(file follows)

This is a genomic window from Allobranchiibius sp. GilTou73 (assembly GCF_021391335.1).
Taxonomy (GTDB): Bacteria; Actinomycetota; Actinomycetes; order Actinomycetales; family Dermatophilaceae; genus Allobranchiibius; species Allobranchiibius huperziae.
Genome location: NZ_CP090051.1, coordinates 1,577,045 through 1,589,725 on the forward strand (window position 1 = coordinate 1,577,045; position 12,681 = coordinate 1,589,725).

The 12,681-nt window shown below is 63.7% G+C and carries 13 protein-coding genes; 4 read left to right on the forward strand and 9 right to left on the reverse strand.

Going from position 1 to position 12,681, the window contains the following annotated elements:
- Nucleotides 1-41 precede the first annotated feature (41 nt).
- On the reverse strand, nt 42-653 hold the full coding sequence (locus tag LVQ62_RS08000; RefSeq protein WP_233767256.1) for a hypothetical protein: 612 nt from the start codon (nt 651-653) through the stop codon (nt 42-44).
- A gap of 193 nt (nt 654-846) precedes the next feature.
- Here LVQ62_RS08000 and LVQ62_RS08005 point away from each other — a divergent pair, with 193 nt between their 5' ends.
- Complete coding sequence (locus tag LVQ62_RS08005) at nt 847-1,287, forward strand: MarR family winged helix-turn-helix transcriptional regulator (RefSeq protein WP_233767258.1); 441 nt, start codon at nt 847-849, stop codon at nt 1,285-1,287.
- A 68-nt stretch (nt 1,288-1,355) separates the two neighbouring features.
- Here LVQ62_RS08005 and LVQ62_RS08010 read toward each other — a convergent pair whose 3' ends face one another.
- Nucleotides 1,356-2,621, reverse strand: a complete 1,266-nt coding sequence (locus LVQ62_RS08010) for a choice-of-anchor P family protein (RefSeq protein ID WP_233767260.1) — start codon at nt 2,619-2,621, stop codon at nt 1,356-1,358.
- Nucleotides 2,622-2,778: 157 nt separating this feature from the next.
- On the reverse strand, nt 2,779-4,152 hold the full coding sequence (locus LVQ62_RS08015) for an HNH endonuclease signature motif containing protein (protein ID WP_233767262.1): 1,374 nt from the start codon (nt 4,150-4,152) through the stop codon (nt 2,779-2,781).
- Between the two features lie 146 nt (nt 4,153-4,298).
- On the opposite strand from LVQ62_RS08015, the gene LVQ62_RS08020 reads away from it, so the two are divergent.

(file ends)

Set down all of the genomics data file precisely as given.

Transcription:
This is a genomic window from Allobranchiibius sp. GilTou73 (assembly GCF_021391335.1).
Taxonomy (GTDB): Bacteria; Actinomycetota; Actinomycetes; order Actinomycetales; family Dermatophilaceae; genus Allobranchiibius; species Allobranchiibius huperziae.
Genome location: NZ_CP090051.1, coordinates 1,577,045 through 1,589,725 on the forward strand (window position 1 = coordinate 1,577,045; position 12,681 = coordinate 1,589,725).

The 12,681-nt window shown below is 63.7% G+C and carries 13 protein-coding genes; 4 read left to right on the forward strand and 9 right to left on the reverse strand.

Going from position 1 to position 12,681, the window contains the following annotated elements:
- Nucleotides 1-41 precede the first annotated feature (41 nt).
- On the reverse strand, nt 42-653 hold the full coding sequence (locus tag LVQ62_RS08000; RefSeq protein WP_233767256.1) for a hypothetical protein: 612 nt from the start codon (nt 651-653) through the stop codon (nt 42-44).
- A gap of 193 nt (nt 654-846) precedes the next feature.
- Here LVQ62_RS08000 and LVQ62_RS08005 point away from each other — a divergent pair, with 193 nt between their 5' ends.
- Complete coding sequence (locus tag LVQ62_RS08005) at nt 847-1,287, forward strand: MarR family winged helix-turn-helix transcriptional regulator (RefSeq protein WP_233767258.1); 441 nt, start codon at nt 847-849, stop codon at nt 1,285-1,287.
- A 68-nt stretch (nt 1,288-1,355) separates the two neighbouring features.
- Here LVQ62_RS08005 and LVQ62_RS08010 read toward each other — a convergent pair whose 3' ends face one another.
- Nucleotides 1,356-2,621, reverse strand: a complete 1,266-nt coding sequence (locus LVQ62_RS08010) for a choice-of-anchor P family protein (RefSeq protein ID WP_233767260.1) — start codon at nt 2,619-2,621, stop codon at nt 1,356-1,358.
- Nucleotides 2,622-2,778: 157 nt separating this feature from the next.
- On the reverse strand, nt 2,779-4,152 hold the full coding sequence (locus LVQ62_RS08015) for an HNH endonuclease signature motif containing protein (protein ID WP_233767262.1): 1,374 nt from the start codon (nt 4,150-4,152) through the stop codon (nt 2,779-2,781).
- Between the two features lie 146 nt (nt 4,153-4,298).
- On the opposite strand from LVQ62_RS08015, the gene LVQ62_RS08020 reads away from it, so the two are divergent.